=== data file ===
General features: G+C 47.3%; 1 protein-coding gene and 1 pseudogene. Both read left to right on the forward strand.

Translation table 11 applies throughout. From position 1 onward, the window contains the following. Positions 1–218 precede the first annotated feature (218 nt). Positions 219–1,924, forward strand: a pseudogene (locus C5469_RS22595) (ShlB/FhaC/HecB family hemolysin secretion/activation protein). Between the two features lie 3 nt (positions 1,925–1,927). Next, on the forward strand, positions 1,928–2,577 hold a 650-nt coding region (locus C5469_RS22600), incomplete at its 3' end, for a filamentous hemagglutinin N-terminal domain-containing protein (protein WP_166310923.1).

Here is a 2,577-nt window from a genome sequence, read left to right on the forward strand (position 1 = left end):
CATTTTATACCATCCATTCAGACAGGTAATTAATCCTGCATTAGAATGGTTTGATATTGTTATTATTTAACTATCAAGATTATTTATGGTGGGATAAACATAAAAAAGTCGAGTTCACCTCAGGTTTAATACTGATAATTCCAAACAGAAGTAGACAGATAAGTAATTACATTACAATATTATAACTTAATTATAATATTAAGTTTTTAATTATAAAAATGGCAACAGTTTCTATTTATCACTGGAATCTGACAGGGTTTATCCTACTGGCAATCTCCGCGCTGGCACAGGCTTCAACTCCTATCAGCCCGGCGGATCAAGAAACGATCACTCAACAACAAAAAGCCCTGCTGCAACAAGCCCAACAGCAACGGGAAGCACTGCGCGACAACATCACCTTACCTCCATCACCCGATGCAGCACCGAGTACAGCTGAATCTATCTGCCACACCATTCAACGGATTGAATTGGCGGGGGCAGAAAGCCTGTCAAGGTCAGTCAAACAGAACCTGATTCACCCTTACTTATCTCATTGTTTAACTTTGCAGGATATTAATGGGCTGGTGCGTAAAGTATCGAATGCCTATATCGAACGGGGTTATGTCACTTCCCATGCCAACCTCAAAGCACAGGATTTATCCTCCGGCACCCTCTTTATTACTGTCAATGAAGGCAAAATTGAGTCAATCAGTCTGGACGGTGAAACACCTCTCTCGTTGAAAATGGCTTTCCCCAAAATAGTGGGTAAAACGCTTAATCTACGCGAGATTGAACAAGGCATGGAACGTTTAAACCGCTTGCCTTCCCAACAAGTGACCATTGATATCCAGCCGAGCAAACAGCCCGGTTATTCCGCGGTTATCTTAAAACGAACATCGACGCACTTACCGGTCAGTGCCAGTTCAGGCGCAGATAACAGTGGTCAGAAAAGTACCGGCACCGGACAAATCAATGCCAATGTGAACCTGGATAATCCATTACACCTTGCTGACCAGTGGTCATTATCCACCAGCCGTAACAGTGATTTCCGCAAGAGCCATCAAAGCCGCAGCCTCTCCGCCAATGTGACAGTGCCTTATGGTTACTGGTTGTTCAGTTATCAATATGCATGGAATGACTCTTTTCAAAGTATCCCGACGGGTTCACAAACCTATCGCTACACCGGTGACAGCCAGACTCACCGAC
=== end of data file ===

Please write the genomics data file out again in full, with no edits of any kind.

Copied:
General features: G+C 47.3%; 1 protein-coding gene and 1 pseudogene. Both read left to right on the forward strand.

Translation table 11 applies throughout. From position 1 onward, the window contains the following. Positions 1–218 precede the first annotated feature (218 nt). Positions 219–1,924, forward strand: a pseudogene (locus C5469_RS22595) (ShlB/FhaC/HecB family hemolysin secretion/activation protein). Between the two features lie 3 nt (positions 1,925–1,927). Next, on the forward strand, positions 1,928–2,577 hold a 650-nt coding region (locus C5469_RS22600), incomplete at its 3' end, for a filamentous hemagglutinin N-terminal domain-containing protein (protein WP_166310923.1).

Here is a 2,577-nt window from a genome sequence, read left to right on the forward strand (position 1 = left end):
CATTTTATACCATCCATTCAGACAGGTAATTAATCCTGCATTAGAATGGTTTGATATTGTTATTATTTAACTATCAAGATTATTTATGGTGGGATAAACATAAAAAAGTCGAGTTCACCTCAGGTTTAATACTGATAATTCCAAACAGAAGTAGACAGATAAGTAATTACATTACAATATTATAACTTAATTATAATATTAAGTTTTTAATTATAAAAATGGCAACAGTTTCTATTTATCACTGGAATCTGACAGGGTTTATCCTACTGGCAATCTCCGCGCTGGCACAGGCTTCAACTCCTATCAGCCCGGCGGATCAAGAAACGATCACTCAACAACAAAAAGCCCTGCTGCAACAAGCCCAACAGCAACGGGAAGCACTGCGCGACAACATCACCTTACCTCCATCACCCGATGCAGCACCGAGTACAGCTGAATCTATCTGCCACACCATTCAACGGATTGAATTGGCGGGGGCAGAAAGCCTGTCAAGGTCAGTCAAACAGAACCTGATTCACCCTTACTTATCTCATTGTTTAACTTTGCAGGATATTAATGGGCTGGTGCGTAAAGTATCGAATGCCTATATCGAACGGGGTTATGTCACTTCCCATGCCAACCTCAAAGCACAGGATTTATCCTCCGGCACCCTCTTTATTACTGTCAATGAAGGCAAAATTGAGTCAATCAGTCTGGACGGTGAAACACCTCTCTCGTTGAAAATGGCTTTCCCCAAAATAGTGGGTAAAACGCTTAATCTACGCGAGATTGAACAAGGCATGGAACGTTTAAACCGCTTGCCTTCCCAACAAGTGACCATTGATATCCAGCCGAGCAAACAGCCCGGTTATTCCGCGGTTATCTTAAAACGAACATCGACGCACTTACCGGTCAGTGCCAGTTCAGGCGCAGATAACAGTGGTCAGAAAAGTACCGGCACCGGACAAATCAATGCCAATGTGAACCTGGATAATCCATTACACCTTGCTGACCAGTGGTCATTATCCACCAGCCGTAACAGTGATTTCCGCAAGAGCCATCAAAGCCGCAGCCTCTCCGCCAATGTGACAGTGCCTTATGGTTACTGGTTGTTCAGTTATCAATATGCATGGAATGACTCTTTTCAAAGTATCCCGACGGGTTCACAAACCTATCGCTACACCGGTGACAGCCAGACTCACCGAC